Legislation Enacted in the First Session of the 117th Congress That Affects Mandatory Spending or Revenues
CBO estimates that the effects on mandatory spending and revenues of laws enacted in 2021 will add about $1.7 trillion to deficits from 2021 to 2031—the result of a $1.7 trillion increase in outlays and a $4 billion increase in revenues.
This report by the Congressional Budget Office summarizes the agency's estimates of the effects on mandatory spending or revenues of authorizing legislation that was enacted during the first session of the 117th Congress (which spanned the period from January 3, 2021, to January 3, 2022). CBO prepared each estimate when the legislation was last considered by the Congress, measuring costs and revenues against the baseline projections used for budget enforcement by the House and Senate Committees on the Budget. Those estimates do not include subsequent changes that were made as part of CBO's updates to its baseline projections. Estimates of changes to tax law were provided by the staff of the Joint Committee on Taxation (JCT). For consistency, each estimate covers the same period as the one CBO used for the corresponding cost estimate during the session.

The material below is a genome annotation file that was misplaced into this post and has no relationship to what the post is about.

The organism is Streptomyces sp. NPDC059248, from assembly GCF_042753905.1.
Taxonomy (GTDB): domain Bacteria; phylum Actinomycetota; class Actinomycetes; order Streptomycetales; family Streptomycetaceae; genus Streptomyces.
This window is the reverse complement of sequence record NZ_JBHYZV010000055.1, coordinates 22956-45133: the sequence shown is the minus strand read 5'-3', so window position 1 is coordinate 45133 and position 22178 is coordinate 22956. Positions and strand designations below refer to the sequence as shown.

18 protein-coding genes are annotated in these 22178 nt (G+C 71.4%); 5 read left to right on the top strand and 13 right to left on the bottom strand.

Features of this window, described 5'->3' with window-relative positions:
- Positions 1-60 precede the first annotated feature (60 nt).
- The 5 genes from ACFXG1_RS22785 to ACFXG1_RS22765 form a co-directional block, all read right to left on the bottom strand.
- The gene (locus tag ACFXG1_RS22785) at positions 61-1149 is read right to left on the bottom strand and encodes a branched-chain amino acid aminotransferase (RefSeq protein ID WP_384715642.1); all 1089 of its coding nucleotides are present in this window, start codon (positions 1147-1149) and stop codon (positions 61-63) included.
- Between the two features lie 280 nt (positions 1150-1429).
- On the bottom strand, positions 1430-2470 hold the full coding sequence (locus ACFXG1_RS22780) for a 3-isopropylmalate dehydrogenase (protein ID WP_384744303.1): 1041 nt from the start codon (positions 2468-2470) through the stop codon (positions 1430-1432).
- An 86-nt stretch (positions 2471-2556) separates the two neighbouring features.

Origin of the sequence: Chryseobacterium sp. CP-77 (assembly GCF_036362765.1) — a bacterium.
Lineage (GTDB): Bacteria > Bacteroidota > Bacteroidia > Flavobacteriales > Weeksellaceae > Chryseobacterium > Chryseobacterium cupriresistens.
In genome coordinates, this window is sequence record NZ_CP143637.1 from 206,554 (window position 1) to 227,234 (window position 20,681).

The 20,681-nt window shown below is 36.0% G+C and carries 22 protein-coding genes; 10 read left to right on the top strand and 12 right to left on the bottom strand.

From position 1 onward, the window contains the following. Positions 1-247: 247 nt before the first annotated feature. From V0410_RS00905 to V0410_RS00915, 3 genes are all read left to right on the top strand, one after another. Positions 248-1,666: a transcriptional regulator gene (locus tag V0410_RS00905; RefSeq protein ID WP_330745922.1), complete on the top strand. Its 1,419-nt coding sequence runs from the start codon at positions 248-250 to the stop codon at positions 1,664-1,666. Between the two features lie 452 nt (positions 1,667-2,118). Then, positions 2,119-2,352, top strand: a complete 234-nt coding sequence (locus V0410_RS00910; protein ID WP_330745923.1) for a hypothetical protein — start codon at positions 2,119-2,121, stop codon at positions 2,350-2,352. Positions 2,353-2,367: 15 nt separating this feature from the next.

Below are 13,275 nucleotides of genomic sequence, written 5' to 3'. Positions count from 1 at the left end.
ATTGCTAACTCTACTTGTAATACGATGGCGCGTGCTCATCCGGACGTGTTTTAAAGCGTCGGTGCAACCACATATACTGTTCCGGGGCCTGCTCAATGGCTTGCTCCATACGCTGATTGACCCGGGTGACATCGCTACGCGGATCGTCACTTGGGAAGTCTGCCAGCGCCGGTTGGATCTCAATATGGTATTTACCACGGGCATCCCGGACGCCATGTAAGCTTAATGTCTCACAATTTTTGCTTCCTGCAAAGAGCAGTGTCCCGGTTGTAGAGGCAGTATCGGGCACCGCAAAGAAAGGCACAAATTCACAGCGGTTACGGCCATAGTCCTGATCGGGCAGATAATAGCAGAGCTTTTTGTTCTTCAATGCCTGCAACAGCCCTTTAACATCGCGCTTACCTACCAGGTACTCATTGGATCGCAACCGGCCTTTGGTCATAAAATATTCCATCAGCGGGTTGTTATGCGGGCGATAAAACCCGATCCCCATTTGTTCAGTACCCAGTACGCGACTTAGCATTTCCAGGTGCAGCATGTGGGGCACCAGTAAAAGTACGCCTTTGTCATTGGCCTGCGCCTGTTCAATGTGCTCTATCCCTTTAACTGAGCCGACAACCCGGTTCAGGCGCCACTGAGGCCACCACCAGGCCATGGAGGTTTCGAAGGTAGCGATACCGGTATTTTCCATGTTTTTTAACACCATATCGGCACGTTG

According to CBO's and JCT's estimates, the effects on mandatory spending and revenues of laws enacted during the first session of the 117th Congress will add about $1.7 trillion to the cumulative deficit over the 2021–2031 period—the result of a $1.7 trillion net increase in outlays and a $4 billion net increase in revenues.